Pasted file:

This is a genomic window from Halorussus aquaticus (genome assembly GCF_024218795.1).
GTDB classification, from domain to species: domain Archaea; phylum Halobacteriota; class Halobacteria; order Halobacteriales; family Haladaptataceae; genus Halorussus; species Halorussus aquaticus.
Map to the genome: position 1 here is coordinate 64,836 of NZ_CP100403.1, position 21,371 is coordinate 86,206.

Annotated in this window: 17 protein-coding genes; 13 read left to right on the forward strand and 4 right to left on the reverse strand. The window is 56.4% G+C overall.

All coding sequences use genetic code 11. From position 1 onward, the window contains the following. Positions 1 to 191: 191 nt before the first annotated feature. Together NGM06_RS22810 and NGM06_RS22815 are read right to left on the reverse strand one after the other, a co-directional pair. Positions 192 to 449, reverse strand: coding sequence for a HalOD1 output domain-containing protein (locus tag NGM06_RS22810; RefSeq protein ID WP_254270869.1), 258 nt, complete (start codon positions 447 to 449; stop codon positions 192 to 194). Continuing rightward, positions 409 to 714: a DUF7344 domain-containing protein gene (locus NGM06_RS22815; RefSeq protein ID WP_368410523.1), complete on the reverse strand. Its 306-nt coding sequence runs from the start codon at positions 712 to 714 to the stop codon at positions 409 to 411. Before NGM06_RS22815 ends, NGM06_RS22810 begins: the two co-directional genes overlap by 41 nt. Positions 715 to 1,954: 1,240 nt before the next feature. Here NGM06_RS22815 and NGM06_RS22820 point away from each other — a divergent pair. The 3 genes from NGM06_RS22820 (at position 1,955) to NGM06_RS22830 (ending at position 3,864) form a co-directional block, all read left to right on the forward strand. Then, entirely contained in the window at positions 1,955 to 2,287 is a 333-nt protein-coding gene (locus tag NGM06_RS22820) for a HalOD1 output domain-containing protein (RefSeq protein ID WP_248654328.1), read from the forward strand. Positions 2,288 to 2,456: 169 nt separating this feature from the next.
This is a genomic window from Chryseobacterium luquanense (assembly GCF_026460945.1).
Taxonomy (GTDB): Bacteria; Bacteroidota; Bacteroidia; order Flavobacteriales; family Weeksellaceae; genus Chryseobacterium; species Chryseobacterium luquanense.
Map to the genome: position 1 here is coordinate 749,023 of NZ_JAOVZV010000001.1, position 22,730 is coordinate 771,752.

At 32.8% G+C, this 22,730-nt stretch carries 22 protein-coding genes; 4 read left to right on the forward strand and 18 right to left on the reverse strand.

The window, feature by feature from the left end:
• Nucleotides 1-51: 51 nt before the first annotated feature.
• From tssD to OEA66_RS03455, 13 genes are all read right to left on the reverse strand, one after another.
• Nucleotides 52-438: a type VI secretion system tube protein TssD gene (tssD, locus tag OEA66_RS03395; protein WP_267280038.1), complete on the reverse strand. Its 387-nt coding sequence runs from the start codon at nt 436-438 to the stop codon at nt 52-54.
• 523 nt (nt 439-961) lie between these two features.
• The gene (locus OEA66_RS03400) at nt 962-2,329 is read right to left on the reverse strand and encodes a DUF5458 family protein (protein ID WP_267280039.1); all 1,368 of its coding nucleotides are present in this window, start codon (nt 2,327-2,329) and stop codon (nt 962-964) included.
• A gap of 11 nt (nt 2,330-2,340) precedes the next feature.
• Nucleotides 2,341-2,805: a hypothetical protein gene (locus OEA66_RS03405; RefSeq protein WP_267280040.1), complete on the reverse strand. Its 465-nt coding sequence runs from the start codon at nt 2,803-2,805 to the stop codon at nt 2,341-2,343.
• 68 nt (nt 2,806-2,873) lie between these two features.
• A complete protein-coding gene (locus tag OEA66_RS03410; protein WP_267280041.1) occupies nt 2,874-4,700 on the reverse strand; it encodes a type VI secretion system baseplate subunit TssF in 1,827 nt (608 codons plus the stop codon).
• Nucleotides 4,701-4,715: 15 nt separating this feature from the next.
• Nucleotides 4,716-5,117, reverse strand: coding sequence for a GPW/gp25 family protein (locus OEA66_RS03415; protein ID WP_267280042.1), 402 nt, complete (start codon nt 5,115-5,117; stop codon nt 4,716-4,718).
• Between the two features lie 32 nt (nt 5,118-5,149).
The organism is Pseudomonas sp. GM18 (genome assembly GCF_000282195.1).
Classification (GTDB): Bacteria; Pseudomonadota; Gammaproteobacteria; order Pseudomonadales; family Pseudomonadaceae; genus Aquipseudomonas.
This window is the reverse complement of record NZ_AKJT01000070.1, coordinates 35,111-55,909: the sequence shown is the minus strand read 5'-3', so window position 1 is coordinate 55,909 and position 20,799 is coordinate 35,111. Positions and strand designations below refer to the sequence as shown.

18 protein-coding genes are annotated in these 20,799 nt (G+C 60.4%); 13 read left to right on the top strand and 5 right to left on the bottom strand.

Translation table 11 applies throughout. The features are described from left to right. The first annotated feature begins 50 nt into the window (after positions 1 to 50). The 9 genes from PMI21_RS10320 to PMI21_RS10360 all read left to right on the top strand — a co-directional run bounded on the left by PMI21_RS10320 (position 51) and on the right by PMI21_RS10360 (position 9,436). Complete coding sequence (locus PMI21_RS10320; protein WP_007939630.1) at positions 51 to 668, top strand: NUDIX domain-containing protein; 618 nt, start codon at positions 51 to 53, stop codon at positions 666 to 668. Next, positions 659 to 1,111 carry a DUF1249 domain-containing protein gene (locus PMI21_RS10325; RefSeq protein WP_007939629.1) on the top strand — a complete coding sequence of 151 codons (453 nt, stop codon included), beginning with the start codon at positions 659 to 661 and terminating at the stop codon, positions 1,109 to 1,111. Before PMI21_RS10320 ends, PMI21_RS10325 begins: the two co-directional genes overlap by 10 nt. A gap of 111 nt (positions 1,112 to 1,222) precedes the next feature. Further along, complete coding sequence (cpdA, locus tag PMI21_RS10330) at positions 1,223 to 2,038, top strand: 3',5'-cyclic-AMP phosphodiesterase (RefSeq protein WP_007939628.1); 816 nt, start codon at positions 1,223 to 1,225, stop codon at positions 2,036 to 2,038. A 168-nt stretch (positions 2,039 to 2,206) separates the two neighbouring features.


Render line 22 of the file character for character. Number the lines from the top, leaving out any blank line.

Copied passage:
• Between the two features lie 32 nt (nt 5,118-5,149).